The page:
Born: June 11,1956;

Died: July 3, 2019

A generation of West of Scotland dentists lost their mentor when Alan Walker finally succumbed to a long illness last month. Paisley born and bred, he followed his dentist parents, Douglas and Margaret into the family practice in his home town before his career took him into the world of dental education.

In 1974 Alan took what was then a well trodden path from Paisley Grammar School to Glasgow University, gaining his BDS in 1979 and MGDS in 1989. He was for 27 years senior partner in a local general practice, along with associates Andy Fyffe, Roddy Black and Abdul Haleem, who joined him in partnership. Under his guidance and example the practice doubled in size. Throughout this period he continued to maintain a strong connection with Glasgow Dental Hospital and School. His innovative drives saw him qualify as a hypnotherapist in 1995, helping patients with needle phobia and severe gagging difficulties.

He became a CPD tutor for the Scottish Council for Postgraduate Medical and Dental Education in 1994 and then for NES in 2002. I remember being asked by him to speak at one of his events when I was at the Law Society of Scotland on comparisons between the professions in continuing education and regulation. The esteem in which he was held by the entire audience and his sharp sense of humour live with me. In thanking me for my presentation, he said, ' Now next year, continuing our theme of hearing from professions even more unpopular than us...'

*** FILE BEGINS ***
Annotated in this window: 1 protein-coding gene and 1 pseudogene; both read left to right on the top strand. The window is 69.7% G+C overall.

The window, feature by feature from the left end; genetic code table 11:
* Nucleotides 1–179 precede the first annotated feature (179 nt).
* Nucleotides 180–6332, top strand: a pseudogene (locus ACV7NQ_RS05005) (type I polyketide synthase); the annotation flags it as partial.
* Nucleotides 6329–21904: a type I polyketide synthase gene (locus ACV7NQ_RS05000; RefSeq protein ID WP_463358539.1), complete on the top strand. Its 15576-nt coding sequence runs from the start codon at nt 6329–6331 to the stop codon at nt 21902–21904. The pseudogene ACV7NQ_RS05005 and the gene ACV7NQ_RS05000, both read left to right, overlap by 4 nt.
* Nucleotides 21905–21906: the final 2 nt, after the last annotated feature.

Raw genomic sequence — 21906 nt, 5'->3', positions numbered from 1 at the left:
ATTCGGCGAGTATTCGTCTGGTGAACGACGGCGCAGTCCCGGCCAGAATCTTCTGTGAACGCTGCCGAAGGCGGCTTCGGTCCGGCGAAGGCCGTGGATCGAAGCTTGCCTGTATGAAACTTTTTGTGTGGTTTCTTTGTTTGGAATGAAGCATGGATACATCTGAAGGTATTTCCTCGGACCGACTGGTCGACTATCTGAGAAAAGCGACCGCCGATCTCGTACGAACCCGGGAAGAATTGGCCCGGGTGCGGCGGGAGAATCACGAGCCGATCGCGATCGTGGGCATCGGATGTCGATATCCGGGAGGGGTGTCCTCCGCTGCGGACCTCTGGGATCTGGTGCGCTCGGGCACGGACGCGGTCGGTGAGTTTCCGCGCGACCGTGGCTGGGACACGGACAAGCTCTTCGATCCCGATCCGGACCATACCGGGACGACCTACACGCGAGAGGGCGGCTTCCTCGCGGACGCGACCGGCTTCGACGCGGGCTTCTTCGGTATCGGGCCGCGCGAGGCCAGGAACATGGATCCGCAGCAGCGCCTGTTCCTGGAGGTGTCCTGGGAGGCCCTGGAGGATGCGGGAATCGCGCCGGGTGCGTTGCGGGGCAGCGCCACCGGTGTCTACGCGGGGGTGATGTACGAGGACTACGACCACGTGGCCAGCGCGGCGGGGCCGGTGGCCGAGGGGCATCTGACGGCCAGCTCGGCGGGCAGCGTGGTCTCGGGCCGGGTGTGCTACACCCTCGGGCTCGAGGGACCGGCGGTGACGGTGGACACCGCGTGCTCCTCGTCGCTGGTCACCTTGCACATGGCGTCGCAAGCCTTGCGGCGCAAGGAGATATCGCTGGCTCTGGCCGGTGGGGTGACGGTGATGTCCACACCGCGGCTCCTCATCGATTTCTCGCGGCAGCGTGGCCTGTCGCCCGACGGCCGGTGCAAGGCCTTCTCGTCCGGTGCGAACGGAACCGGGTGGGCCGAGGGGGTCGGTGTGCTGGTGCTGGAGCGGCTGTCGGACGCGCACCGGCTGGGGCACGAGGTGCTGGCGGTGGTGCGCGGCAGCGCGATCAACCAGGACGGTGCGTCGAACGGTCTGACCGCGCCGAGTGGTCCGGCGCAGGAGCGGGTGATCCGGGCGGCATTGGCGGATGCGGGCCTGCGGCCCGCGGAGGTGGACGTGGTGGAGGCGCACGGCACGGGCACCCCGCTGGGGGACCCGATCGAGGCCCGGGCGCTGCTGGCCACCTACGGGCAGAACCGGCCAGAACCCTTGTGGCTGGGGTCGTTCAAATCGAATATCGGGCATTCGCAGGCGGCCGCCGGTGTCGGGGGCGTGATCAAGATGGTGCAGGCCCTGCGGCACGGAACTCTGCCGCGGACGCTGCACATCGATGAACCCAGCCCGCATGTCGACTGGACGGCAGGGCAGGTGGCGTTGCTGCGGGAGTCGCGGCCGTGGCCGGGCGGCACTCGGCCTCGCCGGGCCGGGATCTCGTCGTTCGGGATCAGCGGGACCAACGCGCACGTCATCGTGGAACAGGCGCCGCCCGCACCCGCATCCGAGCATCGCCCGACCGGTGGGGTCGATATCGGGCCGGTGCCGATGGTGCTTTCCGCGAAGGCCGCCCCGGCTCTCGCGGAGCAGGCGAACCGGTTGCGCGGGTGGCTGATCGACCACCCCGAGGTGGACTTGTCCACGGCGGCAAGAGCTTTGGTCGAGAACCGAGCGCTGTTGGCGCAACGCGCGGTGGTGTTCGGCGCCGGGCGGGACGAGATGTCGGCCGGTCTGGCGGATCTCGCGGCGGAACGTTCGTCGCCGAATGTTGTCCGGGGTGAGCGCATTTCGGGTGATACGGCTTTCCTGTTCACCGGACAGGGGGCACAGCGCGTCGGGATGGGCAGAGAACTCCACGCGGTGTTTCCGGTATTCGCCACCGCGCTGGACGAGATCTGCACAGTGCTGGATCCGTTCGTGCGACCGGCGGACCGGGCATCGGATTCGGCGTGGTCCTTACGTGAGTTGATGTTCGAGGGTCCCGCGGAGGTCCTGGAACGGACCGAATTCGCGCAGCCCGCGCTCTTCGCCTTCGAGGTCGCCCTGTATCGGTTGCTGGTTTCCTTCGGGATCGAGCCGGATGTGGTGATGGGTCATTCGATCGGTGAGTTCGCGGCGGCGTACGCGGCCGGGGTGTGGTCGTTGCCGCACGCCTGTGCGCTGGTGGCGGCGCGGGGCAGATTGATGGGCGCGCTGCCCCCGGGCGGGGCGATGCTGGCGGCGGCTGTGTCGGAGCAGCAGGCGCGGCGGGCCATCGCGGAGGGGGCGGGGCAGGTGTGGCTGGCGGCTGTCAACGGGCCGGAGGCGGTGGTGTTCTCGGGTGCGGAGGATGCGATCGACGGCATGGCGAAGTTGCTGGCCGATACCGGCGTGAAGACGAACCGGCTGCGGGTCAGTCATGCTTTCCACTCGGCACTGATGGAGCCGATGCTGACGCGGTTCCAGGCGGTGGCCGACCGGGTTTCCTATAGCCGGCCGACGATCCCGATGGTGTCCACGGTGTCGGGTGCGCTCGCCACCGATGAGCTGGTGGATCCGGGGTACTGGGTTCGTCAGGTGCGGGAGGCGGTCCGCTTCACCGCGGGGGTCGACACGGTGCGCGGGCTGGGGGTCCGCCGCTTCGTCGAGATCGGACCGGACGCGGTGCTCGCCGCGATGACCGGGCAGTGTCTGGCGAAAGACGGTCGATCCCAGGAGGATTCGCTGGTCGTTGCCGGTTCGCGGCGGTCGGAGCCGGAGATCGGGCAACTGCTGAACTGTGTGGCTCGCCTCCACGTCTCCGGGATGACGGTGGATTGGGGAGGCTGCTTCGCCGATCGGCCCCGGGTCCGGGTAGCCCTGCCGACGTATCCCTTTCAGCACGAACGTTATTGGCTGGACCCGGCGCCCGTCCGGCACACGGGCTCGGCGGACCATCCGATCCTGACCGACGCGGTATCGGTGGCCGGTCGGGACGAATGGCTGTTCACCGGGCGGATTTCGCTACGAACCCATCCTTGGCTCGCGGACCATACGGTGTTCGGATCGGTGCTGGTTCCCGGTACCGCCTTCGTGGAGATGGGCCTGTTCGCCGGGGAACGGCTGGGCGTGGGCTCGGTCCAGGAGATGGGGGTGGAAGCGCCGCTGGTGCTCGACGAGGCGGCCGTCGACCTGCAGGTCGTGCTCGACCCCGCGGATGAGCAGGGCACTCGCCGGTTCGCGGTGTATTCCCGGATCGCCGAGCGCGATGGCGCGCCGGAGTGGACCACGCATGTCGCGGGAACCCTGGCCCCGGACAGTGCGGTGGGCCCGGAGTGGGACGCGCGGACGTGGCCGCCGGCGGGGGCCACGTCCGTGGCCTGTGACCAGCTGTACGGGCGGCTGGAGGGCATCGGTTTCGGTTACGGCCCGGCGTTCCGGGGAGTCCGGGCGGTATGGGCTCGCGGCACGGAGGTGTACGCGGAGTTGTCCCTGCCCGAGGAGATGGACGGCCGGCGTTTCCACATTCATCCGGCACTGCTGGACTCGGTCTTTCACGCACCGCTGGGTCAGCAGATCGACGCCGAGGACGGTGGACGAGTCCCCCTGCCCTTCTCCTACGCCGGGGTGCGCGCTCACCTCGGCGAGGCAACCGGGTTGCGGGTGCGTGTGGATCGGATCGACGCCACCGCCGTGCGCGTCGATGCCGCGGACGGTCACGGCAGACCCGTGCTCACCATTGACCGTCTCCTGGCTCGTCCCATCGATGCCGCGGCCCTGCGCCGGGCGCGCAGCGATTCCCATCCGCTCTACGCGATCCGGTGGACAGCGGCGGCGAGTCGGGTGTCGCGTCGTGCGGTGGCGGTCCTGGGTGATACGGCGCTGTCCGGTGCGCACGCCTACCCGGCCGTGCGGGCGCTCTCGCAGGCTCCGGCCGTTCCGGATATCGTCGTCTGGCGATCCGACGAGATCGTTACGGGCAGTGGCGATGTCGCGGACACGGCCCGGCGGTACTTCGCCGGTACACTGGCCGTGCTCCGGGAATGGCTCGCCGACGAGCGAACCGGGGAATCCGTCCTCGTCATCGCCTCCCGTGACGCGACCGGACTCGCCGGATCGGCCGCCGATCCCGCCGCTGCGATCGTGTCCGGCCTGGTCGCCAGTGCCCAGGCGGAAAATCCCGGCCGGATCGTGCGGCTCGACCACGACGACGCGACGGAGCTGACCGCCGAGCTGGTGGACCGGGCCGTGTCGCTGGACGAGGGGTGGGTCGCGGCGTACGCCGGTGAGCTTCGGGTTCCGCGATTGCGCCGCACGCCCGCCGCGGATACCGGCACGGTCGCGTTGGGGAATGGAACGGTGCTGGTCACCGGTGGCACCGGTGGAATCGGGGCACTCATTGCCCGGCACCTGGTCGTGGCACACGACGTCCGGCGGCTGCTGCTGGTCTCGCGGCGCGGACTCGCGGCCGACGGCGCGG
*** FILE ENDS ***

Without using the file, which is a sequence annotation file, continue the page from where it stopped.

He introduced a number of CPD courses and this involvement in dental educational training saw him appointed as Director of Postgraduate Dental Education until his retirement in 2015.

Happily his stellar career was recognised in 2017 when he was awarded the Scottish Dental Lifetime Achievement Award. Modest to a fault, he was delighted, but bemused to be so honoured. "My initial reaction was one of surprise and bewilderment," he said. The tribute paid to him by longtime colleague Jimmy Boyle confirmed: "Literally thousands of new graduates have him to thank for support given to them in their first year of practice and for the sound principles he taught”.

But that tells only part of the story. Thousands of patients and hundreds of dentists will miss him. So will his friends who turned out in huge numbers at Paisley's Woodside Crematorium last month. Alan the man was as impressive as Alan the dentist. Talented, caring, giving, down to earth, he was a personal as well as professional role model.

The way he took his diagnosis and faced his illness was humbling. To the end he never let it get him down. "You know, he said, "I've worked out that I've been really healthy for 97% of my life, and that can't be a bad thing."

His passing resonates not just in the West Of Scotland but also Donegal. Endless trips to Arranmore to his in-laws, the Gallagher’s family house and to ensure prosperous retirements for the (many) local publicans saw Alan being accepted as a local. No mean feat.

The fags, the guitar, the van, the bikes, the dogs (latterly Bob) and the Bacardi were all part of this most human of professionals.

His loss is felt most by his family. His brother Gordon, the Gallaghers , but most of all by his wife Theresa, and his children Ashleigh, Lyndsay and Jack. All four of them impressively and bravely spoke at the celebration of his life. Our thoughts are with them.

Their father was quite simply a wonderful person.

Douglas Mill